Apple released iOS 12 to the public this Monday, where it immediately became available for download on a sizable list of supported devices. As announced at WWDC this year, iOS 12 is a conservative release intended to prioritize performance improvements and bug fixes over shiny new features.
As it turns out, iOS 12 delivers on those promises.
New Life for Old Hardware
Apple’s continued support for the iPhone 5S and iPad Air directly contradicts the idea that the company intentionally sabotages older hardware.
Ever since the release of iOS 7 for the iPhone 4 and the release of iOS 8 for the iPhone 4S, it’s been clear that new iOS releases have the potential to cripple old hardware. However, this isn’t 2014 anymore, and Apple is supporting a much more capable lineup of devices. It’s also clear that Apple is trying to provide a more consistent and usable experience across all supported devices.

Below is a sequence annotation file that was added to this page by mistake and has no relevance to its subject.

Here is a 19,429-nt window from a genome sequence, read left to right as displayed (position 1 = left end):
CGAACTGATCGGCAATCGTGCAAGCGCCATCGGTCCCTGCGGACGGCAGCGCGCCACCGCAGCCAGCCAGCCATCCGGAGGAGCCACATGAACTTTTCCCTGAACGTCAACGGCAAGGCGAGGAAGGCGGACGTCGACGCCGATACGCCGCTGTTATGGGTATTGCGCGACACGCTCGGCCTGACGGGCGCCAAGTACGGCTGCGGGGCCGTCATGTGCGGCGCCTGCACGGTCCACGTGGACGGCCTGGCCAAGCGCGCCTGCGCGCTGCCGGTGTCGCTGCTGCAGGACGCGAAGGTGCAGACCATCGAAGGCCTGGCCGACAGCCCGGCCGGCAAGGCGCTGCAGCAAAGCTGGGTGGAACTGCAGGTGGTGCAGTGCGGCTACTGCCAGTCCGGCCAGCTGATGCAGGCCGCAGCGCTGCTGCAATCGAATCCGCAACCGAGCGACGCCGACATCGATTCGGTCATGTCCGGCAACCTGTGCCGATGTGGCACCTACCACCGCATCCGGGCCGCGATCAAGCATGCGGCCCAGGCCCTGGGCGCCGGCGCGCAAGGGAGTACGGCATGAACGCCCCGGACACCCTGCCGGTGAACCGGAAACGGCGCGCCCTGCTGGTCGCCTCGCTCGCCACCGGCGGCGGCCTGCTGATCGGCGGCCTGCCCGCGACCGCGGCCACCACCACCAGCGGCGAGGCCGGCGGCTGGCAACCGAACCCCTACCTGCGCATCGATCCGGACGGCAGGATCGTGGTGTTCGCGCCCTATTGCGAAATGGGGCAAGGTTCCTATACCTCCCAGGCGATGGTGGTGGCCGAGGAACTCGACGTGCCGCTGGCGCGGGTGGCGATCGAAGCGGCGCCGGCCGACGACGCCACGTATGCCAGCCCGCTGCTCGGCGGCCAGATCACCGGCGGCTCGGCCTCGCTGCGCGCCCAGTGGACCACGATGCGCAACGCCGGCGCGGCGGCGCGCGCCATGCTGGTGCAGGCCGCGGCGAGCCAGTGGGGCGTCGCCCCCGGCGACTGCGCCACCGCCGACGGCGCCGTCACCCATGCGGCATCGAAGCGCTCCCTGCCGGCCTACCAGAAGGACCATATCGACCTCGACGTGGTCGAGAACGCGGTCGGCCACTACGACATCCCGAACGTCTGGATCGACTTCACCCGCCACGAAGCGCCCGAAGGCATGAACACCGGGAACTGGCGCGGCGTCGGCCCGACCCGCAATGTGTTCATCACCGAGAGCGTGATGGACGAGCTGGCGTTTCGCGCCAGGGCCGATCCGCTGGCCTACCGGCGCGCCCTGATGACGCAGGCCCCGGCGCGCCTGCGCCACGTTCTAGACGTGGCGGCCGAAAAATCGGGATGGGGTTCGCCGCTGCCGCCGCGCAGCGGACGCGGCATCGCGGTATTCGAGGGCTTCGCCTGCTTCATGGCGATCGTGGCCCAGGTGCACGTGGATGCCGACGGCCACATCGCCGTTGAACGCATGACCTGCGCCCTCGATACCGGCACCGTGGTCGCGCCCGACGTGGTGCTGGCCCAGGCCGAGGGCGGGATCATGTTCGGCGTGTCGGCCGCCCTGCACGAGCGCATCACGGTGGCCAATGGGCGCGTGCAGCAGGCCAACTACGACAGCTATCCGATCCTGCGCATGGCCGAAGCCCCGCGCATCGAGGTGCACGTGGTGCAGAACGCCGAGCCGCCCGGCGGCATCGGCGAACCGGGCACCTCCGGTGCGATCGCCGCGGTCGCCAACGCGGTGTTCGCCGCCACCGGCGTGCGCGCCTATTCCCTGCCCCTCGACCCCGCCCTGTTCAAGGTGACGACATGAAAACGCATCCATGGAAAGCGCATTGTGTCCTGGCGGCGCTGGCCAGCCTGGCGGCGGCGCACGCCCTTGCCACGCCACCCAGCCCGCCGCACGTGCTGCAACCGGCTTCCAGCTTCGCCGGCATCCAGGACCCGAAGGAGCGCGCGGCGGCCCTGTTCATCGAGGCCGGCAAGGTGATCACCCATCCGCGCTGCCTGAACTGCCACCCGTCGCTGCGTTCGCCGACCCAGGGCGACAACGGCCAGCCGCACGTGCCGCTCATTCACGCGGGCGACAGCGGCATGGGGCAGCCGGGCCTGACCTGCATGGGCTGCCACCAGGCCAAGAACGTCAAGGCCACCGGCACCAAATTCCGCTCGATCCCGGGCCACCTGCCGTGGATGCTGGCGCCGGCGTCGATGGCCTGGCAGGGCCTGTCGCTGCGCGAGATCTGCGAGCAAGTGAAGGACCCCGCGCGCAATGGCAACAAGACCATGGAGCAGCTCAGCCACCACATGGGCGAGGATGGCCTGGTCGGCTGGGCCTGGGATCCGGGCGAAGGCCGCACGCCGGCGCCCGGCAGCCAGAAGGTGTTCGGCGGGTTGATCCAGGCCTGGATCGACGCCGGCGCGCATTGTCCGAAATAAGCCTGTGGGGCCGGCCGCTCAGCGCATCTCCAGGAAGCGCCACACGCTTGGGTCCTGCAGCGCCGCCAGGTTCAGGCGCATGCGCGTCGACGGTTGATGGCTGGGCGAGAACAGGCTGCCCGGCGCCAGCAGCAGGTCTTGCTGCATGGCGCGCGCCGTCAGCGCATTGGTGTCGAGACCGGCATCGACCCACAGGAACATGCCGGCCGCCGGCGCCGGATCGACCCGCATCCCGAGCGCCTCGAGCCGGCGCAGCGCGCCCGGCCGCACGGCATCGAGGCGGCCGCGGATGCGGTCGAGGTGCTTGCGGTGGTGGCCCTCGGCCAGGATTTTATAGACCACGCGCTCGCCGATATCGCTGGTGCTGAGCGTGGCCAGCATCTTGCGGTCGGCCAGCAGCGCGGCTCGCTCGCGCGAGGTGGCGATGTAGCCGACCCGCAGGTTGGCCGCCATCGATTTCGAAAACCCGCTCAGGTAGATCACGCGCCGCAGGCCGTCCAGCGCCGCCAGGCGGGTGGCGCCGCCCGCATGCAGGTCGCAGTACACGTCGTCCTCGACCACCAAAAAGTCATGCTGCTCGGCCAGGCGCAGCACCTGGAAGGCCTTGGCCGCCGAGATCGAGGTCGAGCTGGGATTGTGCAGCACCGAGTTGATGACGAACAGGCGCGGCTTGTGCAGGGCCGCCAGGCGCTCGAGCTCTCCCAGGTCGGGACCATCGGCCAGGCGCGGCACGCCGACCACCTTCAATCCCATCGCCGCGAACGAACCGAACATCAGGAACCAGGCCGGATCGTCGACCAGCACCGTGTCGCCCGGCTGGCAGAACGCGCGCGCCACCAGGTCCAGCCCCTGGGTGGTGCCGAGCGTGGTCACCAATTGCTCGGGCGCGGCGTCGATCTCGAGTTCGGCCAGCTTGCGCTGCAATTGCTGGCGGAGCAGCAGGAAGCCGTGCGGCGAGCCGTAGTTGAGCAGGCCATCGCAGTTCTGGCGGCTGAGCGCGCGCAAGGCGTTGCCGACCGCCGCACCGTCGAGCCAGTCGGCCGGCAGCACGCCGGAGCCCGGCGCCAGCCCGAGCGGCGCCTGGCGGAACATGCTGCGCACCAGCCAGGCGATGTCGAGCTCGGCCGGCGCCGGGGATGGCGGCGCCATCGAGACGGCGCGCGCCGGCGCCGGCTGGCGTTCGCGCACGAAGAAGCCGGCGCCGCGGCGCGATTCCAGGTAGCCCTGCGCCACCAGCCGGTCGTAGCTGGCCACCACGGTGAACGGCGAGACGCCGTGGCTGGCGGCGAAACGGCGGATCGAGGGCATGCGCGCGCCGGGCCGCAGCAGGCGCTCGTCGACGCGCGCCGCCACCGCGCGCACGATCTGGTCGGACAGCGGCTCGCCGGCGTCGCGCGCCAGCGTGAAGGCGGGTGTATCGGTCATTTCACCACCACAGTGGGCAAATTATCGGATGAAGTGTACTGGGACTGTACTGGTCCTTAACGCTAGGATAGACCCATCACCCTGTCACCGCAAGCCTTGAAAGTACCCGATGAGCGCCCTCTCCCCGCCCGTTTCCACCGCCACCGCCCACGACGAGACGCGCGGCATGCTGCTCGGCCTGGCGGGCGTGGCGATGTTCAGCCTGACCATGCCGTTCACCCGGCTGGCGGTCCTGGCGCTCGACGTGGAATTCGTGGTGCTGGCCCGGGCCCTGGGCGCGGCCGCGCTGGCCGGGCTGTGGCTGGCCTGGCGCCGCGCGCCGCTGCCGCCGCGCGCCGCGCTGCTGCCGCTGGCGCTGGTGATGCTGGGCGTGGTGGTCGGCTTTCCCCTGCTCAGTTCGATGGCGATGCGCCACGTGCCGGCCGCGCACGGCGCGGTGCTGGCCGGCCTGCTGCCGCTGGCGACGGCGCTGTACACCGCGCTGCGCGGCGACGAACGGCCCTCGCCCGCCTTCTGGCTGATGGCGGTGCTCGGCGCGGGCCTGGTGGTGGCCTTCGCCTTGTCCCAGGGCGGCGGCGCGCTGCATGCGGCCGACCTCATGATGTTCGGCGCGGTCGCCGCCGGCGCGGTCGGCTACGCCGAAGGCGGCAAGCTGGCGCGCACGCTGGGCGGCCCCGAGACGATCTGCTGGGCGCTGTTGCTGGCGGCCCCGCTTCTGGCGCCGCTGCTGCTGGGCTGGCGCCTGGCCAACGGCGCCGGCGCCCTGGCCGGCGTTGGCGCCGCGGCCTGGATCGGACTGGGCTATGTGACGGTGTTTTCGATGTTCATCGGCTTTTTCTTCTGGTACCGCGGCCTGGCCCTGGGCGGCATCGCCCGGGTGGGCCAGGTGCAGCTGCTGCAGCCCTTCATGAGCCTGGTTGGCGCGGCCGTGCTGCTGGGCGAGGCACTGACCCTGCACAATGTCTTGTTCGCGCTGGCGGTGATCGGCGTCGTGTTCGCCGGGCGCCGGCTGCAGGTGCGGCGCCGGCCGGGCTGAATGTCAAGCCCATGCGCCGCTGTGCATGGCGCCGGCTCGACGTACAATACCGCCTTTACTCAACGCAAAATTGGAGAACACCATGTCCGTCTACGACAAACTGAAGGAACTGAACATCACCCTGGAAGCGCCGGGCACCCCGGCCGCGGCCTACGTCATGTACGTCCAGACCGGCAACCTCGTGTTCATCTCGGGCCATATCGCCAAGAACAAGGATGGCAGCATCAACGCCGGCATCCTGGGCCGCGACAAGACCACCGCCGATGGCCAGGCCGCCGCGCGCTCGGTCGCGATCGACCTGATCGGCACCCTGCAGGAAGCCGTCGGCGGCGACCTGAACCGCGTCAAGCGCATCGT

iOS 12 is remarkably fast on an original iPad Air, a device that was sold so long ago that it originally shipped with iOS 7. There’s no fooling anyone into thinking that an Air with iOS 12 is a brand-new iPad, but it turns an almost-obsolete tablet into a very usable device.
On my iPhone 7, iOS 12 feels just as fast as it did with iOS 10, which is what it originally shipped with back in 2016. There’s less dropped frames than in iOS 11, and this is the first time I can remember an iOS update making my phone feel faster instead of making it feel slightly out of date. It doesn’t hurt that almost all the new features in iOS 12 are supported across Apple’s entire lineup as well, with the exception of ARKit which requires an A9 processor or later (iPhone 6S or newer).
In the end, it’s great to see Apple committing to a better user experience for new and old iOS customers. There’s never been a better time to own an older iPhone.